66. Sell a Lot and Make No Profits:
Bertrand’s Economics Paradox
Two companies, Toastee and Presso, produce and sell coffee makers that also toast bagels. They are what is know in economics as a duopoly because they are the only two corporations in the world that produce that contraption.
The cost of producing and distributing each unit is $100. Toastee is the first to go to market. Pricing its contraption at $115, the corporation makes a nice $15 profit on each unit. Presso comes next, and offers their product for $110. True, they make only $10 profit per unit, but wow, do they rip into Toastee market share. Not to be outdone, Toastee adjusts its unit price to $105. Now Presso is faced with a dilemma: it can lower its price again, to $100, at which price it would capture the entire market. But profitability would be zero. And Toastee would have no choice but to draw level.
The logical end to this price war is that Toastee and Presso realize that they are no longer earning any money. So they might as well stop producing and go out of business.
Well, that depends on whom you want to listen to. According to Joseph Bertrand (1822-1900), a French mathematician who was also interested in economics, the answer is Yes. According to his compatriot, the mathematician and philosopher Antoine Augustine Cournot (1801-1877) however, the answer is No.
Which model is correct? We know, of course, that in most industries that are dominated by only two competitors (duopolies), or by just a few competitors (oligopolies), the firms remain in business and are profitable. So, paradoxically, Bertrand cannot have been quite correct, even though his analysis does not seem incorrect. Cournot’s model, which will be explained below, corresponds more closely to reality.
In the early days of economic inquiry, some thinkers thought deeply about models of the economy. However, apart from arithmetic illustrations and examples, their work consisted mainly of words: they described their observations, recounted anecdotes and explained their conclusions.
Thus, compared to, say, physics, medicine or chemistry, economics was not considered a serious science, until mathematics entered the scene. The discipline turned into a serious science only after mathematical models were developed that suggest how to optimize something, be it wealth, profits or the utility for money. This occurred only in the late 19th century when neoclassical economists, Cournot and Bertrand among them, began to make use of mathematical methodology and tools.
Cournot had a different idea than the one Bertrand had about how duopolies and oligopolies operate. In Cournot’s analysis, the companies compete on quantity, not on price.
Both firms know the demand curve for a product (the lower the price, the higher the demand). Each firm contemplates what quantity the other firm might produce in order to maximize its profits, and then decides for itself what quantity it should produce in order to maximize its own profit.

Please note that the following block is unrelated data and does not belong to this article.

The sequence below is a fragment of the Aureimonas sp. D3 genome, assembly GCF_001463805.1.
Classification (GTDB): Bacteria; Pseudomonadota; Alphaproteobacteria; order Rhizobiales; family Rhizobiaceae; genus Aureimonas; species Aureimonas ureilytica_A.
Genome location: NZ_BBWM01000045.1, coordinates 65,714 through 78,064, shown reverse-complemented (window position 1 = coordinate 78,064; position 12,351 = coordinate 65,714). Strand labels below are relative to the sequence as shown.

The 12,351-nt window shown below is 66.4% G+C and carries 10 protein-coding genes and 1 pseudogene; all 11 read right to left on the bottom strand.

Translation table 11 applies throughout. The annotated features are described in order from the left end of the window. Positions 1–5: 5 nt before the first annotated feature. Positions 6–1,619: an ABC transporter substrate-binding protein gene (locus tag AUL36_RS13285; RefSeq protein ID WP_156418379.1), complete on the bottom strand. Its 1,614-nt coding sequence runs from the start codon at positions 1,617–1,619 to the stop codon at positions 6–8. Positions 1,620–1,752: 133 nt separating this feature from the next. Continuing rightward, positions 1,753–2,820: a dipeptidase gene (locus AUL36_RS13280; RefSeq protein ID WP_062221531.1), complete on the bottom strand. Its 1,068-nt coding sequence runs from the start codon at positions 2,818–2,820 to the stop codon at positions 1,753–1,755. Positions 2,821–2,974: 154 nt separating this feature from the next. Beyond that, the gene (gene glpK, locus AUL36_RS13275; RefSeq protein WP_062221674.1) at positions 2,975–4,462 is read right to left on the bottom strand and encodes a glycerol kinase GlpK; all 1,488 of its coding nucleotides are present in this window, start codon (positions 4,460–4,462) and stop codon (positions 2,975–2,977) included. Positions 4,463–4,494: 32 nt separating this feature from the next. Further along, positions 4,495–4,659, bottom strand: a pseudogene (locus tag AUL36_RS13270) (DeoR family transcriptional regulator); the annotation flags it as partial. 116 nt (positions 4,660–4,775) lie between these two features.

In our example, Presso knows that Toastee must make a decision about the quantity that it will produce. But there is a whole range of quantitites among which Toastee could choose. So Presso determines -- given each of Toastee’s possible output levels -- what quantities it should produce. Toastee, for its part, does the same. After some to and fro, the quantities of the two firms converge to a combined output level that determines the price that they can. (Actually, according to Cournot, all this occurs simultaneously.) The resulting price will be somewhat lower than the exorbitant monopoly price, but higher than the punishing perfect market price. In this manner, both Toastee and Presso can be profitable and remain in business.
For a market dominated by a duopoly, the Cournot model is more realistic than Bertrand’s. But there are other reasons why Bertrand’s model does not describe reality. For example, both Toastee and Presso have only limited capacities for production. Toastee may be located on the West Coast and delivery to the East Coast is prohibitively expensive. Presso may launch a branding campaign which claims that its product is superior to Toastee’s.
The most advantageous market for consumers is one in which there are many producers, and perfect competition drives the price down nearly to the level of marginal cost. In general, the producers make a small but reasonable profit and consumers are guaranteed nearly the lowest possible price.
On the other hand, in a monopoly, the sole producer is able to charge any price he wants. His profits are enormous and consumers pay through their noses.
A duopoly is somewhere in between: the quantity produced is greater than in a monopoly but lower than under perfect competition. And the price that is charged is lower than in a monopoly, but higher than under perfect competition.
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What if Toastee and Presso decide to play nice with each other, thus becoming a monopoly?
In order to protect consumers from corporations that wield and abuse monopy powers, monopolies and cartels are usually outlawed. An exception are utility companies, like power companies or, in times long gone, telephone companies, who are sometimes allowed exceptionally high monopoly prices in lucrative locations, in order to entice them to operate also in unprofitable geographic regions without forcing them to go bankrupt
© George Szpiro, 2019
 This changed again in the late 20th century with the emergence of behavioral economics.
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